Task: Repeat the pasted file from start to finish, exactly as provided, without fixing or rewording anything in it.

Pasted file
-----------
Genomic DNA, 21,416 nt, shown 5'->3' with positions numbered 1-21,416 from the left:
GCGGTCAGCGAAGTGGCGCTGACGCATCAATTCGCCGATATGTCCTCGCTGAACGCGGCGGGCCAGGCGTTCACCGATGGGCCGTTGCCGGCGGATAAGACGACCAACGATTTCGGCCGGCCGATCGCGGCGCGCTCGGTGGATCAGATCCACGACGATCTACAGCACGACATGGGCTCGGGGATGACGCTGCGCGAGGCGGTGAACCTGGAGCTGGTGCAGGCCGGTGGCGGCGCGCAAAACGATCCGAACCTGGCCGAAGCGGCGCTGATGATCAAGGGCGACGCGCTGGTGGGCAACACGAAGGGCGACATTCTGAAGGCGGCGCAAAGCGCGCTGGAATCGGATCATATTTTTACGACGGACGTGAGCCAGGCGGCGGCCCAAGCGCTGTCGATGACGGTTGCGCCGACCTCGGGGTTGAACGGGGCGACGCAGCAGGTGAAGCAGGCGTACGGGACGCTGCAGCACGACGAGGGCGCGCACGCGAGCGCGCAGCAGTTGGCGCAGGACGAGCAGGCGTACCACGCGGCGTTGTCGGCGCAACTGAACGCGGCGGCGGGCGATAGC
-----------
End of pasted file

Genomic DNA, 21,416 nt, shown 5'->3' with positions numbered 1-21,416 from the left:
GCGGTCAGCGAAGTGGCGCTGACGCATCAATTCGCCGATATGTCCTCGCTGAACGCGGCGGGCCAGGCGTTCACCGATGGGCCGTTGCCGGCGGATAAGACGACCAACGATTTCGGCCGGCCGATCGCGGCGCGCTCGGTGGATCAGATCCACGACGATCTACAGCACGACATGGGCTCGGGGATGACGCTGCGCGAGGCGGTGAACCTGGAGCTGGTGCAGGCCGGTGGCGGCGCGCAAAACGATCCGAACCTGGCCGAAGCGGCGCTGATGATCAAGGGCGACGCGCTGGTGGGCAACACGAAGGGCGACATTCTGAAGGCGGCGCAAAGCGCGCTGGAATCGGATCATATTTTTACGACGGACGTGAGCCAGGCGGCGGCCCAAGCGCTGTCGATGACGGTTGCGCCGACCTCGGGGTTGAACGGGGCGACGCAGCAGGTGAAGCAGGCGTACGGGACGCTGCAGCACGACGAGGGCGCGCACGCGAGCGCGCAGCAGTTGGCGCAGGACGAGCAGGCGTACCACGCGGCGTTGTCGGCGCAACTGAACGCGGCGGCGGGCGATAGC